Former astronaut Don Lind told Central Davis Junior High School students if they want to compete in a technological world they must study hard, be persistent and stay away from drugs.

Speaking to a standing-room-only audience at the school's Math and Science Awards program Tuesday night, Lind told students that top wages and the "fun" of the future will be in assisting in scientific and technological advances.The program also honored students whose project to name a new space shuttle "Nautilus" was one of two entries from Utah recently chosen by NASA.

"I would be almost willing to trade places with you," said Lind.

Lind, a former space shuttle astronaut and professor at Utah State University, said that the horizons of scientific knowledge will be pushed back faster and faster in the coming decades.

"You will probably view the space shuttle like we now view the Wright Brothers' plane. Technology is booming ahead so incredibly fast," he said. He noted that during his career as an astronaut, scientists have almost entirely rewritten their theories of the Earth's geology and that microbiology wasn't even heard of when he went to college.

He spoke about the prospects of cold fusion, a process which may have been recently discovered by University of Utah scientists.

"The probability is very high that we have started on a new technique to manufacture energy. Up to this point everybody thought palladium was a dance hall in Los Angeles," Lind said. "It would be a totally different world is that (the U. research) is true."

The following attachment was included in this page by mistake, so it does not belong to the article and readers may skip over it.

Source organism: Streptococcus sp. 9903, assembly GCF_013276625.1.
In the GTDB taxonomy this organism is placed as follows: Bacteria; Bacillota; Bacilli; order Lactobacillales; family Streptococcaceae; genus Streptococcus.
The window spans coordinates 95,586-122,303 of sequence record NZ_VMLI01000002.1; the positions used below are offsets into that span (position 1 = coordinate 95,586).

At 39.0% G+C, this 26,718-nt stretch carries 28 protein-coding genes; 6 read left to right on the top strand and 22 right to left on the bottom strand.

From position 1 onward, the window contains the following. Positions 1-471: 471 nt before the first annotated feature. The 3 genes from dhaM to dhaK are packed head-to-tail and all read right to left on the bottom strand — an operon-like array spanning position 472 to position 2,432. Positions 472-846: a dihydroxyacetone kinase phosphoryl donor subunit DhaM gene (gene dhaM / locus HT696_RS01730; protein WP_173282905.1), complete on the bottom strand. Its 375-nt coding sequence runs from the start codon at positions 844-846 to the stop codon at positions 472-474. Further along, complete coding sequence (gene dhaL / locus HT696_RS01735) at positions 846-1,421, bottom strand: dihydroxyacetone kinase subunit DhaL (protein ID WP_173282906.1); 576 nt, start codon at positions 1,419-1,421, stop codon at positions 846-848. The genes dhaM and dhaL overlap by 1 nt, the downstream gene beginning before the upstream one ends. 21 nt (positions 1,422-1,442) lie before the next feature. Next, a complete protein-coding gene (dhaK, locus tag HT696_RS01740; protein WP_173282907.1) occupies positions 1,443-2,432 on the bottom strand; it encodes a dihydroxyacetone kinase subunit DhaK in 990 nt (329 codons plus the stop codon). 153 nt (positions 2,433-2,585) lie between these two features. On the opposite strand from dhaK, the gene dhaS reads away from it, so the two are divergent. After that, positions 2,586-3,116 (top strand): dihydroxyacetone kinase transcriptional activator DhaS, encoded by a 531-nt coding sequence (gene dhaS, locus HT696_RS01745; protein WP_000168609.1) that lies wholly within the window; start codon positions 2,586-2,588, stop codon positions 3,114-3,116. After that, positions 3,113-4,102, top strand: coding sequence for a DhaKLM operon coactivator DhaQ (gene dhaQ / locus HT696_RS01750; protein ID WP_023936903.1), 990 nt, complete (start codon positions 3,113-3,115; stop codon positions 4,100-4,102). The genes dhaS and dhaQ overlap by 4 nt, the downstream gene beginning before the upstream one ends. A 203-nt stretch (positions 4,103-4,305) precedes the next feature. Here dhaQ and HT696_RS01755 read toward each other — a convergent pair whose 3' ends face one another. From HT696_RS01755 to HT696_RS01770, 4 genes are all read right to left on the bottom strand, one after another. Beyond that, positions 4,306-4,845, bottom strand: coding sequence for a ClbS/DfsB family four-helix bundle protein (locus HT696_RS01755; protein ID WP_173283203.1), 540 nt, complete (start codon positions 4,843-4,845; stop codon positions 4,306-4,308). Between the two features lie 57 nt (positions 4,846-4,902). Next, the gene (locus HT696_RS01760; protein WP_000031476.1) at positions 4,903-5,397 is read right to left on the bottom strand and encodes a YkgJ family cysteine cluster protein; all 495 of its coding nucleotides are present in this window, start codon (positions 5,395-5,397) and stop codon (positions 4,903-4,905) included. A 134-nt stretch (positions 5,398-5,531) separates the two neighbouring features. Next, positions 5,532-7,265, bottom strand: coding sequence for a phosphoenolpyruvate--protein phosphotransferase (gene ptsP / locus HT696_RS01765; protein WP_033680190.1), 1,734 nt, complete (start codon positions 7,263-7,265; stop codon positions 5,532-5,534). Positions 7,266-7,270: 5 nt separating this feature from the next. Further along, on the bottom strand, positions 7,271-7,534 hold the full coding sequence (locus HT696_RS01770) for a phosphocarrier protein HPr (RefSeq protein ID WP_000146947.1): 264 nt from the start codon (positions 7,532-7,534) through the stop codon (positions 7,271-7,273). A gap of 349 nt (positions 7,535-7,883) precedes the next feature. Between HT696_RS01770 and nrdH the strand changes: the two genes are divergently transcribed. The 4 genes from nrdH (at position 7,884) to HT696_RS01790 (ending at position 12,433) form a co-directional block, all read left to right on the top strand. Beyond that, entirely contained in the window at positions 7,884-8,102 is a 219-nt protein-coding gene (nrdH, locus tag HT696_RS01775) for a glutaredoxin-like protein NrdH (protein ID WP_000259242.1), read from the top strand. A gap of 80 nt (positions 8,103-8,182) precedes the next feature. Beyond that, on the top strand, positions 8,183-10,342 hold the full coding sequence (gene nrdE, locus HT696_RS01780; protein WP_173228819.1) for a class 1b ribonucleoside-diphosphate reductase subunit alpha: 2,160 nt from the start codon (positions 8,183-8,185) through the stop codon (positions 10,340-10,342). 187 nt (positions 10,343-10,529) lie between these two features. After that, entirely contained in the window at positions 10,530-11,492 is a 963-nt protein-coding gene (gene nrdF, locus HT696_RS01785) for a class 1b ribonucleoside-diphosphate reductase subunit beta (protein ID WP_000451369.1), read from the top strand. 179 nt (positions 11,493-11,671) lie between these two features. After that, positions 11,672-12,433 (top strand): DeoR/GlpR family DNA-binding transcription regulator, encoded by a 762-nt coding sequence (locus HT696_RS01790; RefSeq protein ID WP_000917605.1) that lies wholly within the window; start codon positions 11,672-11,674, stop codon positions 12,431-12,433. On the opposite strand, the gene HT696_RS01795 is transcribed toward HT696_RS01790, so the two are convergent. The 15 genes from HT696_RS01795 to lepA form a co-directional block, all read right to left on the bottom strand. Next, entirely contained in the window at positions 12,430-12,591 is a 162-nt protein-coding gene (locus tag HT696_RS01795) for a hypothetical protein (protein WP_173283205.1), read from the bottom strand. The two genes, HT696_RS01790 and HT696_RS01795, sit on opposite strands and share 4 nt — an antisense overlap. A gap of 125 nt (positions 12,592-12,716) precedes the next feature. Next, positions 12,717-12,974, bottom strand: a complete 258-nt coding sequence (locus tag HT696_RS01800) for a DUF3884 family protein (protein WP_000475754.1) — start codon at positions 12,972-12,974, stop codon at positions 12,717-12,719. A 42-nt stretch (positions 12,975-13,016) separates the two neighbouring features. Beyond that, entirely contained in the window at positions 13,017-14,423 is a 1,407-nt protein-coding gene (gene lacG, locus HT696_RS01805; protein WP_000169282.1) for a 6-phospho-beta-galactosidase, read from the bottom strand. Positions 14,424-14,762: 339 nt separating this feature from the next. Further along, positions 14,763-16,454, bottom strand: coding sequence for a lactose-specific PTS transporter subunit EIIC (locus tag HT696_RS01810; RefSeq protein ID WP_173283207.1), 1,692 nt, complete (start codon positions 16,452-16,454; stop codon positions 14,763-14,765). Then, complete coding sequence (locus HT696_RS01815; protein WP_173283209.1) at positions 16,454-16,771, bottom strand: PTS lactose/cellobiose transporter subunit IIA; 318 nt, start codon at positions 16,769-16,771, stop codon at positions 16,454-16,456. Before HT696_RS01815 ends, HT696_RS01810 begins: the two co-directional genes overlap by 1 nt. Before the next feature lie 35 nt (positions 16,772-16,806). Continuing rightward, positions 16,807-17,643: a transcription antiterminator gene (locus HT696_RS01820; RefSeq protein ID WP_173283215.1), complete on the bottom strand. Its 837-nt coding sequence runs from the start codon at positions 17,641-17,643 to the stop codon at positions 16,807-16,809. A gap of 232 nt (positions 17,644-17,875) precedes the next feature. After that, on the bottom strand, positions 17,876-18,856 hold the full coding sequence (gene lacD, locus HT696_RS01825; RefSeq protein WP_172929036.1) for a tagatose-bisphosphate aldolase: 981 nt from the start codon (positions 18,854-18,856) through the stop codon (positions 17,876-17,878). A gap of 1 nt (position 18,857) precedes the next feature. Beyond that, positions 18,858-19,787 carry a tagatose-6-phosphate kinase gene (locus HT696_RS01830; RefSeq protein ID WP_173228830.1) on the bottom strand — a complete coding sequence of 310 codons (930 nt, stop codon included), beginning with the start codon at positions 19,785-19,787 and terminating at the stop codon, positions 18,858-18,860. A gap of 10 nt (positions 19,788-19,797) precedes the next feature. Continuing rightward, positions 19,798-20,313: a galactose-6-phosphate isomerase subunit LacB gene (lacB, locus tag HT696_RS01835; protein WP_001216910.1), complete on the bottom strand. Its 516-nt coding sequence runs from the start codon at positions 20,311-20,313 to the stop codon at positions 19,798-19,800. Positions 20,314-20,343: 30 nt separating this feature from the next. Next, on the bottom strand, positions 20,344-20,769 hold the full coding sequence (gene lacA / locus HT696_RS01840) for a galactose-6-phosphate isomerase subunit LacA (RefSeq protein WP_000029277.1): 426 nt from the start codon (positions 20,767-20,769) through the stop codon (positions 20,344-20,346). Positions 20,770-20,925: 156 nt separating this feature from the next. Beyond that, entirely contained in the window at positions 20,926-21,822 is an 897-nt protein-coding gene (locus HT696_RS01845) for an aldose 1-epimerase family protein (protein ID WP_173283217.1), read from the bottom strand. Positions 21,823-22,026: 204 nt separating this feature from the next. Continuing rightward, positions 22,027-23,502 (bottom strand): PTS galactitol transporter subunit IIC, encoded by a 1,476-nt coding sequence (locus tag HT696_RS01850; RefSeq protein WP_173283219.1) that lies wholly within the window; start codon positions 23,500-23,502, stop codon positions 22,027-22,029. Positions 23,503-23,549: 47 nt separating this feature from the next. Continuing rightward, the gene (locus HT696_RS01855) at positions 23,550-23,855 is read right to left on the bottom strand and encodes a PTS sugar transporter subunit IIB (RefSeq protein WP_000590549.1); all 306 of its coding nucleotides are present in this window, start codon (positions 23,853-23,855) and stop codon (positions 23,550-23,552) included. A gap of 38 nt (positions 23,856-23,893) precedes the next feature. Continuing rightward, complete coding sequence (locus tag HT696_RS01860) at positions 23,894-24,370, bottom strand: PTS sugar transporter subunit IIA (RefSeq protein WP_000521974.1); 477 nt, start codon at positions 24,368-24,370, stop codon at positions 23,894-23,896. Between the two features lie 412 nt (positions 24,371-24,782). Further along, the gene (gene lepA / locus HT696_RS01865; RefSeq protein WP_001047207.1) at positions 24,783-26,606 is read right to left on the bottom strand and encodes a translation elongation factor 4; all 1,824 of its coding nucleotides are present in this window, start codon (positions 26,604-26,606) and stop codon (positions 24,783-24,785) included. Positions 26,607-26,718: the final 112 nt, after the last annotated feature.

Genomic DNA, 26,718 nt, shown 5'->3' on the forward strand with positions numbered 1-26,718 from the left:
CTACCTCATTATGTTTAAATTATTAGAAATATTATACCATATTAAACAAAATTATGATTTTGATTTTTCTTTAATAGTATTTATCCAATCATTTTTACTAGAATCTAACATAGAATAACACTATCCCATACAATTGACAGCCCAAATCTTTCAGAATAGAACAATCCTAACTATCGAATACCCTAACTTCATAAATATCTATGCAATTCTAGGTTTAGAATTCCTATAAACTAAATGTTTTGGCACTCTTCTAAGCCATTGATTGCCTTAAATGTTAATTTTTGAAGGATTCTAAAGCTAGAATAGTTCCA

During his speech he showed students a film of his mission into space and explained an experiment he conducted to make crystals in weightlessness. He said current space shuttle experiments could eventually lead to manufacturing on a space station.

He encouraged students to prepare to part of space exploration and technological explosion by taking math and science classes.

"Don't steal hubcaps and don't mess up your grades," he said. "Also please don't fiddle with alcohol, drugs and tobacco."

He told students to be persistent, recounting how it took three and a half years to get into the space program.

"I want you to do something: Don't take no for an answer even after the first 2,000 or 3,000 times," he said.